“in this job everything matters, down to the way you open your car door. Long before I say Word One to a witness, or a suspect, he needs to know that Mick Kennedy is in the house and that I’ve got this case by the balls. Some of it is luck—I’ve got height, I’ve got a full head of hair and it’s still ninety-nine percent dark brown, I’ve got decent looks if I say so myself, and all those things help—but I’ve put practice and treadmill time into the rest. I kept up my speed till the last second, braked hard, swung myself and my briefcase out of the car in one smooth move and headed for the house at a swift, efficient pace. Richie would learn to keep up.

But a softer side to him emerges, whether it be consoling Curran in the autopsy or keeping his sister, Dina, whose mental state is simultaneously vulnerable and perceptive, safe or in his own deeply tragic personal history. He is a man who presents a mask to the world and may not know himself where the real face lies beneath it.

In terms of the plot, French keeps up a cracking pace: the advantage of the detective fiction form, perhaps. Pat, the dead father, is initially suspected; a stalker is discovered quickly but the case keeps deepening.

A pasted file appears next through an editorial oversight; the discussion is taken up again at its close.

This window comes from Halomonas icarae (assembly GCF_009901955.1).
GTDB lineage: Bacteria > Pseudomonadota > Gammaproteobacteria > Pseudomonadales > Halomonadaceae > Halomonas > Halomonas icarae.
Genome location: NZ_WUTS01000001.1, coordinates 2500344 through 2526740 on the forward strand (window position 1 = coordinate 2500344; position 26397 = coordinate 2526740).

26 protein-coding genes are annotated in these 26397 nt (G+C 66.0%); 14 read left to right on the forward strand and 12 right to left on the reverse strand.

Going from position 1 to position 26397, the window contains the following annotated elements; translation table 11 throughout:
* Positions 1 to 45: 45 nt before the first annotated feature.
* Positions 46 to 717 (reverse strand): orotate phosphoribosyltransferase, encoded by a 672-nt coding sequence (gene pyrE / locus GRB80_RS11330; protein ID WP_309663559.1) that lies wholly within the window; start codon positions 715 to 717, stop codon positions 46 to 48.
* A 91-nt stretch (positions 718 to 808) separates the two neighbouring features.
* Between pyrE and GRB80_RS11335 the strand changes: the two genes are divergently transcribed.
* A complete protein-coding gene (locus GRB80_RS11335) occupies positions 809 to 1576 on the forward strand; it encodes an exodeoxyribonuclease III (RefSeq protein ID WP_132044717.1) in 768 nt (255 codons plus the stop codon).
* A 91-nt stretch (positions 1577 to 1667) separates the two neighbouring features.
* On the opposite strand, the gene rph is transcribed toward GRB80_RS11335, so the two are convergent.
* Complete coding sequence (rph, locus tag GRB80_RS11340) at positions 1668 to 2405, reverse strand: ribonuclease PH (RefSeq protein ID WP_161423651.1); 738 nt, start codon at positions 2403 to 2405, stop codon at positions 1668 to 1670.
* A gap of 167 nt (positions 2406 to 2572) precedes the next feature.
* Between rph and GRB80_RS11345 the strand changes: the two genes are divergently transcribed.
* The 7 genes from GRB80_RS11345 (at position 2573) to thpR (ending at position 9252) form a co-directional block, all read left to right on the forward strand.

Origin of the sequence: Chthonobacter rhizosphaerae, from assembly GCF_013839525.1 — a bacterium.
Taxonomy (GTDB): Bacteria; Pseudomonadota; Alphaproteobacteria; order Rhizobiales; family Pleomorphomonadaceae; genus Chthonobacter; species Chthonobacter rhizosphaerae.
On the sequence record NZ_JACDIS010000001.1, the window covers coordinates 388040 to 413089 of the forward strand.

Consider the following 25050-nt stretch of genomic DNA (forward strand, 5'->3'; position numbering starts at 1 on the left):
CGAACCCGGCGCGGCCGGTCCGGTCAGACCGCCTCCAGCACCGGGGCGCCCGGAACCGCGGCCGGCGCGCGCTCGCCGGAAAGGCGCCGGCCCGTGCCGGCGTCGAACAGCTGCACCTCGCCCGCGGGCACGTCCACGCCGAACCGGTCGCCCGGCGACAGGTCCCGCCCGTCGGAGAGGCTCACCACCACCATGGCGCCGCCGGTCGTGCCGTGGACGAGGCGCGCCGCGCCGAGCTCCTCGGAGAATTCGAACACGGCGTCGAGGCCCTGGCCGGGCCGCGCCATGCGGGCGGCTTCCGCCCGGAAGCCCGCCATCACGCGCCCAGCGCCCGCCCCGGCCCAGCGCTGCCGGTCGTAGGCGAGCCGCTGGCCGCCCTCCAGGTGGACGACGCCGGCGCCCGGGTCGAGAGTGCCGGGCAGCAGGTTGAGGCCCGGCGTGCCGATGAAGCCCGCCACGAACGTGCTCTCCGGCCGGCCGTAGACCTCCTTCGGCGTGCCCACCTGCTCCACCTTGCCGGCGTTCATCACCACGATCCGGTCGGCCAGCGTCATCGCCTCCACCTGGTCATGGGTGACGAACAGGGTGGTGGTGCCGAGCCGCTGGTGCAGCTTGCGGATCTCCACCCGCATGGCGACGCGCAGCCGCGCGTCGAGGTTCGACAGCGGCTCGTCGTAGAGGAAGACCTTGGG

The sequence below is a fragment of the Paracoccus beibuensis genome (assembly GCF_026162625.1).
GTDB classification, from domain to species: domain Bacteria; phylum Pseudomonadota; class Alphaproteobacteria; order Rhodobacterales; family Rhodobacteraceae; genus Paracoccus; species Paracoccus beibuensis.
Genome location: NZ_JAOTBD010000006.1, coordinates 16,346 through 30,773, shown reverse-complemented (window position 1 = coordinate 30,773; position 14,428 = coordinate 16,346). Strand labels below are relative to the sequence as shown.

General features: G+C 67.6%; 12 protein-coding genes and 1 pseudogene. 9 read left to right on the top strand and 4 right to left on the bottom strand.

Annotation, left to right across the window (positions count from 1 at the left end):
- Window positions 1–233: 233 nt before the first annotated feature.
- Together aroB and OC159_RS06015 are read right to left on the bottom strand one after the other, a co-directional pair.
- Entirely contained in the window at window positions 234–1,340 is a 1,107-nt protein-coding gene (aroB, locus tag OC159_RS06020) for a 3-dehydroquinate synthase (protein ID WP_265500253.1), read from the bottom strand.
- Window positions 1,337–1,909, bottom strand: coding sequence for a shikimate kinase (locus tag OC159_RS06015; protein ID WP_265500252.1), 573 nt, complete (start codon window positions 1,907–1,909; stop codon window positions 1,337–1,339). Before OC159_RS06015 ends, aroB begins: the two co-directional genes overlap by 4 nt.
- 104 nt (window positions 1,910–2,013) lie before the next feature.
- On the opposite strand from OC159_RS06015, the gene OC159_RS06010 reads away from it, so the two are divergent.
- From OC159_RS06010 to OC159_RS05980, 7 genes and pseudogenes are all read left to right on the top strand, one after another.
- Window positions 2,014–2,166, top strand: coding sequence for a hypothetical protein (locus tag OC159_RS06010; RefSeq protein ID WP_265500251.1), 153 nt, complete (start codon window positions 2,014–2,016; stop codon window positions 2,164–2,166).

French’s prose, in the lips of different protagonists in each novel, is, as always, beautiful, poised between the lyrical and the real. As he enters the house, Kennedy tells us

that was when I felt it: that needle-fine vibration, starting in my temples and moving down the bones into my eardrums. Some detectives feel it in the backs of their necks, some get it in the hair on their arms—I know one poor sap who gets it in the bladder, which can be inconvenient—but all the good ones feel it somewhere. It gets me in the skull bones. Call it what you want—social deviance, psychological disturbance, the animal within, evil if you believe in that: it’s the thing we spend our lives chasing. All the training in the world won’t give you that warning when it comes close.

And when he sees the harbour, where his own personal tragedy is centred, we are told of the